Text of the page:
But in 2009, the Rudd Labor government souped up the RET from 9,500 to 45,000 gigawatt-hours. The Productivity Commission warned this could drive coal-fired power stations out of business leaving huge supply gaps and price spikes.
‘Bollocks,’ wrote a columnist in the Age. ‘If the generators failed to maintain the stations during the transitional period to cleaner electricity supply, the State government has emergency powers that allow it to take over and run the asset.’
But by 2011, the federal Gillard Labor government was threatening to close Hazelwood. Luckily, in a lucid moment, it baulked at throwing workers out of their jobs. But it was only a stay of execution. The Victorian government added a further $20 million to Hazelwood’s costs last year by trebling the royalties on brown coal. The Victorian treasurer blithely claimed this would not be a problem. A year later, the RET and the increased royalties made Hazelwood unviable. The owner, Engie, asked for $400 million to keep Hazlewood going but the federal and state government turned a deaf ear and the plant which produced power for only $30/MWh per hour was gone, the ninth and the largest coal-fired power plant to close since 2010, generating more energy than all the wind farms in the National Energy Market together.
The closure of Hazelwood threatened the viability of the Portland aluminium smelter, so the Victorian government, having failed to subsidise the power plant which would have helped keep Victorian, SA and NSW electricity cheaper and more stable, instead subsidised a single business. Yet even in the face of this disaster, the green cheer squad were sanguine; the closure of Hazelwood ‘would have limited impact on energy prices’ they said. In fact, it will lift household power bills by 20 per cent, with futures contracts up 200 per cent from a year ago. All this in a state with 27 trillion cubic feet of gas reserves, which has banned fracking, has a moratorium on conventional gas exploration until 2020, and whose offshore gas production will fall 40 per cent by 2025.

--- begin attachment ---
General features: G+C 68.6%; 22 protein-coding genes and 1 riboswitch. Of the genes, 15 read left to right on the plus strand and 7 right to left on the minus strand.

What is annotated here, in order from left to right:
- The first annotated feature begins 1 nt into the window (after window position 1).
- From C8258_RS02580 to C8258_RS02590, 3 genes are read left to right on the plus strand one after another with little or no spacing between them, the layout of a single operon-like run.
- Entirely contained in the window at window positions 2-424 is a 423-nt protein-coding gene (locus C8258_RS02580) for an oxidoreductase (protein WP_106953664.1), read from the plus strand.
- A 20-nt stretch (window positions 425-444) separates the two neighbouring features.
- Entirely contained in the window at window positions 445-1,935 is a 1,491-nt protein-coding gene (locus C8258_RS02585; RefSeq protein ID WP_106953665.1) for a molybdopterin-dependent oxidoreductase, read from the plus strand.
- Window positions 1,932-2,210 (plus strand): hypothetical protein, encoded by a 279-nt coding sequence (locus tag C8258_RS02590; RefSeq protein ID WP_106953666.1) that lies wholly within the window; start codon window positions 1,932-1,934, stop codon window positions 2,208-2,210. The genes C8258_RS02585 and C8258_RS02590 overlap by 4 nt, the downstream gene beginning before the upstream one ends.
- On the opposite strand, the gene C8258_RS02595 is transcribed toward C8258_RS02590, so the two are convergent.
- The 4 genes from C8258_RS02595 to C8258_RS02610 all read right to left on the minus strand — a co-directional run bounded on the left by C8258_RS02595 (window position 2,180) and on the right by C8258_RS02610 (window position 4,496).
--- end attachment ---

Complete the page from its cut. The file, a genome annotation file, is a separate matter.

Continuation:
The SA government also rejected a bid from Alinta for $25 million to keep its cheap coal-fired power station open for five years. Instead, the SA government will spend $550 million building a gas-fired plant, a battery to store wind and solar energy and renting diesel generators. The federal government mocked SA for driving power plants out of business and then spending a fortune shoring up energy but the federal government’s RET did just as much damage to coal-fired plants and now it is spending $2 billion to upgrade the Snowy in a belated attempt to fill the energy gap the RET created.
Never mind coal seam gas, you’d need laughing gas to be amused by this green buffoonery that taxpayers and consumers are forced to finance. Our politicians should recall the demise of the old lady who tried to solve each problem by doing something even more stupid. The song concludes, ‘there was an old lady who swallowed a horse – she’s dead of course.’
How long before our businesses succumb to the same fate?
Rebecca Weisser is a research associate at the Centre for Independent Studies